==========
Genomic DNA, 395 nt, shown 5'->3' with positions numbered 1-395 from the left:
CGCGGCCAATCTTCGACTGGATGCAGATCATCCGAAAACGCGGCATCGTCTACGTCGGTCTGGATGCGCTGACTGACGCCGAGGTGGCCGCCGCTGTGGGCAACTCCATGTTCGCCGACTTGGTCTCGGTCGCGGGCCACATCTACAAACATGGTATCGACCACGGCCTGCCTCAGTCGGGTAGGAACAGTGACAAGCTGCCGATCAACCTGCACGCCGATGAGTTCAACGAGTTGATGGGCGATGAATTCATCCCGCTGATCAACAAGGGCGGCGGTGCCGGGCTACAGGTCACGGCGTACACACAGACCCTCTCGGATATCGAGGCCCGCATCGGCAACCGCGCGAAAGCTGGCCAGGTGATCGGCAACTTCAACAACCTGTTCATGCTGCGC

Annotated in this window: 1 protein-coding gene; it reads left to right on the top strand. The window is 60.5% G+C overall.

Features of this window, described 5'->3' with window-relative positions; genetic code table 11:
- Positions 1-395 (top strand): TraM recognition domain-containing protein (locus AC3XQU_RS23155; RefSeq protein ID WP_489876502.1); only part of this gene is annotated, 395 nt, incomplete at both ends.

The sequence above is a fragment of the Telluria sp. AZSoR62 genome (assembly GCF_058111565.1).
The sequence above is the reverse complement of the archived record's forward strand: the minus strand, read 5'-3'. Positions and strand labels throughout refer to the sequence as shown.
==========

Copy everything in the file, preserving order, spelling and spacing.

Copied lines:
Genomic DNA, 395 nt, shown 5'->3' with positions numbered 1-395 from the left:
CGCGGCCAATCTTCGACTGGATGCAGATCATCCGAAAACGCGGCATCGTCTACGTCGGTCTGGATGCGCTGACTGACGCCGAGGTGGCCGCCGCTGTGGGCAACTCCATGTTCGCCGACTTGGTCTCGGTCGCGGGCCACATCTACAAACATGGTATCGACCACGGCCTGCCTCAGTCGGGTAGGAACAGTGACAAGCTGCCGATCAACCTGCACGCCGATGAGTTCAACGAGTTGATGGGCGATGAATTCATCCCGCTGATCAACAAGGGCGGCGGTGCCGGGCTACAGGTCACGGCGTACACACAGACCCTCTCGGATATCGAGGCCCGCATCGGCAACCGCGCGAAAGCTGGCCAGGTGATCGGCAACTTCAACAACCTGTTCATGCTGCGC

Annotated in this window: 1 protein-coding gene; it reads left to right on the top strand. The window is 60.5% G+C overall.

Features of this window, described 5'->3' with window-relative positions; genetic code table 11:
- Positions 1-395 (top strand): TraM recognition domain-containing protein (locus AC3XQU_RS23155; RefSeq protein ID WP_489876502.1); only part of this gene is annotated, 395 nt, incomplete at both ends.

The sequence above is a fragment of the Telluria sp. AZSoR62 genome (assembly GCF_058111565.1).
The sequence above is the reverse complement of the archived record's forward strand: the minus strand, read 5'-3'. Positions and strand labels throughout refer to the sequence as shown.